Herewith a translation of the press release issued by the Consorzio del Vino Brunello di Montalcino.
"One of the greatest symbols of Italian wine's quality and excellence in the world has passed away. Without a doubt, he was one of the most important architects of the success of Brunello di Montalino on an international level. Thanks to him, Brunello is one of the best known and most appreciated made-in-Italy brands. With his passing, the Consortium and the entire appellation not only lose a great producer but also a very great man who was known for his profound sensibility and humanity. We owe a great deal to him and we are sure that his example and his ability will be carried forward by those who will succeed him in his leadership at the winery. The next time that the Council meets, it will consider potential initiatives to honor his memory in the best way possible."
These were the words with which the President of the Consorzio del Vino Brunello di Montalcino Fabrizio Bindoci remembered Franco Biondi Santi, who had led the Tenuta Greppo di Montalcino since the 1970s.
The Mayor of Montalcino, Silvio Franceshelli, also shared his condolences with the Biondi Santi family and added: "I am profoundly saddened by the passing of a figure who gave a great deal to this land. It is thanks to him that Montalcino is so well known throughout the world and at such a high level. He was a man who enriched Montalcino and we will forever be grateful."
In 1934, the Ministry of Agriculture and Forestry recognized Franco Biondi Santi's grandfather Ferruccio as the "inventor of Brunello." In 1994, Decanter awarded 10/10 (a perfect score) to the 1891, a wine that was 103 years old at the time. In 1999, Wine Spectator rated the 1955 Riserva as one of the "best twelve wines produced in the world in the twentieth century."
Yesterday we have learned about an act of vandalism that took place at the Azienda Case Basse of Gianfranco Soldera, where, during the night before, unknown individuals had emptied the casks where his Brunello di Montalcino was aging. And we have had the confirmation from Soldera himself after we contacted him by telephone.
As friends and colleague producers of Montalcino, we are sending our solidarity to Gianfranco Soldera and we are saddened by the fact that something like this can happen.
The territory of Montalcino is a small and tranquil territory where many people still leave their doors of their homes unlocked. To find out about these sad events is shocking and it brings forth the spirit of solidarity that distinguishes the producers of Montalcino. They have never hesitated to step forward when there is need. And, again, this time, they will show their spirit of solidarity toward those who have been harshly injured.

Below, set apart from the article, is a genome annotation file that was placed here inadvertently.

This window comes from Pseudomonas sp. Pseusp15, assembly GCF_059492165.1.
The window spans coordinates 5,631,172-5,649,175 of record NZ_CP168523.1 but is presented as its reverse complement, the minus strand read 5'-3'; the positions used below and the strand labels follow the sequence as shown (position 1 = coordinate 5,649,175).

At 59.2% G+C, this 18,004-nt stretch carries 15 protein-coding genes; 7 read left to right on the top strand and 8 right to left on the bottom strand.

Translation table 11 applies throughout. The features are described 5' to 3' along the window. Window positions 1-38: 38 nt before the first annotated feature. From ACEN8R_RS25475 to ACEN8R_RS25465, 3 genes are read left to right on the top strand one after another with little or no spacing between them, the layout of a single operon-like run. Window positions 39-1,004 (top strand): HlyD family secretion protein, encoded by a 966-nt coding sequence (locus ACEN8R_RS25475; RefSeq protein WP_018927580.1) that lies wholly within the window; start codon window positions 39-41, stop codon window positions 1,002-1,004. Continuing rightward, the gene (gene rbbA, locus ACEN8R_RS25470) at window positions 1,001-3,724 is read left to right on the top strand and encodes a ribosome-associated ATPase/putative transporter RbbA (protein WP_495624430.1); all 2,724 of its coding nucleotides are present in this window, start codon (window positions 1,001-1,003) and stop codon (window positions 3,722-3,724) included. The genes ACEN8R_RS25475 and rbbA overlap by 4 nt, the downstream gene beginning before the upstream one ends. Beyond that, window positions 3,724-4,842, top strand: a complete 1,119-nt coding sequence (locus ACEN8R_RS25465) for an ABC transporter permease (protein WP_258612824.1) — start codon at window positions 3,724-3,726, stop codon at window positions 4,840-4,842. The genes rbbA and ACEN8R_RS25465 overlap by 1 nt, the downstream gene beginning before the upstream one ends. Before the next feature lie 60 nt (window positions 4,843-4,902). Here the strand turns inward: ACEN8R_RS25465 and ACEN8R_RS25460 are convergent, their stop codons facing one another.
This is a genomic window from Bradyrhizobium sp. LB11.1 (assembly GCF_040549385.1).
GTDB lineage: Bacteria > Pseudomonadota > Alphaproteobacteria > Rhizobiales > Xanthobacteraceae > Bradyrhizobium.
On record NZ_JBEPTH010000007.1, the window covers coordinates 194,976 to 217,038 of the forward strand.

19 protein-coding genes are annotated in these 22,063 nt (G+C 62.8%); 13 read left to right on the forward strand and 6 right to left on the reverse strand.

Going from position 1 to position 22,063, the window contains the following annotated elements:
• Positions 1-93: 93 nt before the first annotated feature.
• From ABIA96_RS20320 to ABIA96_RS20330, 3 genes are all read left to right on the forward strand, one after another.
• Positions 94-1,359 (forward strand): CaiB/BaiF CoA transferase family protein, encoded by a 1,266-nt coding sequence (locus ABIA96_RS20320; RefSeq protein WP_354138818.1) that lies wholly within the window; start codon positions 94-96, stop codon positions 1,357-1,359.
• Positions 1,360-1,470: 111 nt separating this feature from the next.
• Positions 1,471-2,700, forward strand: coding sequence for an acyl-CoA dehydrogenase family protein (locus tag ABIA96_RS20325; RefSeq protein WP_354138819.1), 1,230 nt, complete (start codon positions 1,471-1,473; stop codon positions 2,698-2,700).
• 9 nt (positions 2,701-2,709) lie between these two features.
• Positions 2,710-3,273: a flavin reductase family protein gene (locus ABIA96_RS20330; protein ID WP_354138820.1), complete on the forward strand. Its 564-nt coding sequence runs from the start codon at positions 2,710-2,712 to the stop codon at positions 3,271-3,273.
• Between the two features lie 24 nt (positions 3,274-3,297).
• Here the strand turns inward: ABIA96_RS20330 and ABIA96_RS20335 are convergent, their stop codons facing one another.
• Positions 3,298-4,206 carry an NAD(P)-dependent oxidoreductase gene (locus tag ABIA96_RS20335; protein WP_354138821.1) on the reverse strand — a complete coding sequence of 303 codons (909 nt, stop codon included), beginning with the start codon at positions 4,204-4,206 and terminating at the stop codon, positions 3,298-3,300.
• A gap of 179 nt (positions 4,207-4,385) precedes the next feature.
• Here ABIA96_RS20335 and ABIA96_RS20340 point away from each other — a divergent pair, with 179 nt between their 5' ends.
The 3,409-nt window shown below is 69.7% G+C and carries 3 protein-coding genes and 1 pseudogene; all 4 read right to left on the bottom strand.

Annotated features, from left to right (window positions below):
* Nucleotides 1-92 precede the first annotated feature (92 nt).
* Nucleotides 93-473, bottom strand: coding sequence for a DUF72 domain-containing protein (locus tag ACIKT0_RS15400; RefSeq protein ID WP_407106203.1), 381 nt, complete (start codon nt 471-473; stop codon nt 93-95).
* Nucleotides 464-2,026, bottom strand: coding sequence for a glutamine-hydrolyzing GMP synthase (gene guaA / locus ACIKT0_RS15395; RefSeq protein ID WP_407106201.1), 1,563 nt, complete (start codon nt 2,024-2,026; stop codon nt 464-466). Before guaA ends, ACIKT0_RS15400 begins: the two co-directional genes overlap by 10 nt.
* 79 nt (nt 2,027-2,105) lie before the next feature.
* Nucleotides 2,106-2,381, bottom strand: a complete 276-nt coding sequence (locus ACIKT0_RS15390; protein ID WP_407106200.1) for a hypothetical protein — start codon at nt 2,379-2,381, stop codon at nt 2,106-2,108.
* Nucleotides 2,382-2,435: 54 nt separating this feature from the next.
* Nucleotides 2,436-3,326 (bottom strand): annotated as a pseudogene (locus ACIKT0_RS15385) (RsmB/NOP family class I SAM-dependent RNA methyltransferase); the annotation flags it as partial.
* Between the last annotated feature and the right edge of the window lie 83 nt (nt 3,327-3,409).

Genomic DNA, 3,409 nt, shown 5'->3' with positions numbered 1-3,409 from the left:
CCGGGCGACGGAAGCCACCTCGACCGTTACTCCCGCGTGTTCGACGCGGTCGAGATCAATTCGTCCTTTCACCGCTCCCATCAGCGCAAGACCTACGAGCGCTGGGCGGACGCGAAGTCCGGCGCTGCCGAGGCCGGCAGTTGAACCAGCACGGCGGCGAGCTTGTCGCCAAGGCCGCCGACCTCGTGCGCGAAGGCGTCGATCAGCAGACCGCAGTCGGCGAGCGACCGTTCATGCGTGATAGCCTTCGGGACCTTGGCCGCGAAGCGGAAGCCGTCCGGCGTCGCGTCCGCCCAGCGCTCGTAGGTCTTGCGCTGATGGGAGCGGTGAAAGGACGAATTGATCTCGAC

Ieri abbiamo appreso di un atto vandalico avvenuto presso l'Azienda Case Basse di Gianfranco Soldera, dove durante la notte scorsa ignoti hanno svuotato le botti dove si trovava ad invecchiare il Brunello di Montalcino e ne abbiamo avuto la conferma dallo stesso contattato telefonicamente.
Come amici e colleghi produttori di Montalcino, inviamo la nostra solidarietà a Gianfranco Soldera, dispiaciuti che fatti del genere succedano.
Il territorio di Montalcino è un piccolo e tranquillo territorio dove tante persone lasciano ancora le chiavi sulla porta di casa. Sapere di questi tristi accadimenti ci sconvolge e tira fuori lo spirito solidale della grande famiglia che contraddistingue i produttori montalcinesi che non si sono mai tirati indietro quando ce n'è stato bisogno e anche questa volta dimostreranno il loro spirito di solidarietà verso chi è stato duramente colpito.
Last Thursday, the Administrative Council accepted the resignation of president Sir Ezio Rivella (knight in the Order of Merit for Labour).
The new president will remain in office until next year.
Montalcino, June 18, 2012 — The Administrative Council of the Brunello di Montalcino Consortium has unaminously named Fabrizio Bindocci its new President and he will remain in office until 2013 when the Consortium Assembly will select a new Administrative Council.
Since 1999, Fabrizio Bindocci, 57, has been the director of the Tenuta Il Poggione, one of Brunello di Montalcino's historic wineries. He has worked for the estate, owned by the Franceschi family, since 1976. From 1998 to 2000, he served as the body's vice president during Filippo Fanti's first presidency. He currently holds the post of consortium councillor and he also chairs its technical committee.
"First of all, I'd like to thank Ezio Rivella," said the newly installed president Bindocci, "not just for the siginficant results that were achieved during his presidency but especially because his stature and abilities have helped to maintain Brunello's winning image here in Italy and abroad. Today, Brunello and Rosso di Montalcino are performing very well on the market and in particular on the international market. We must consolidate this postive trend by taking an integrated approach as we move forward on all fronts: production, marketing, distribution, and sales. Only by combing all of our region's strengths and working together can we reach the finish line. Today's vote should be interpreted in this light and in the name of continuity with regard to decisions that have delivered truly remarkable results in difficult times. Our challenge is to determine the future of our presence in important and emerging markets."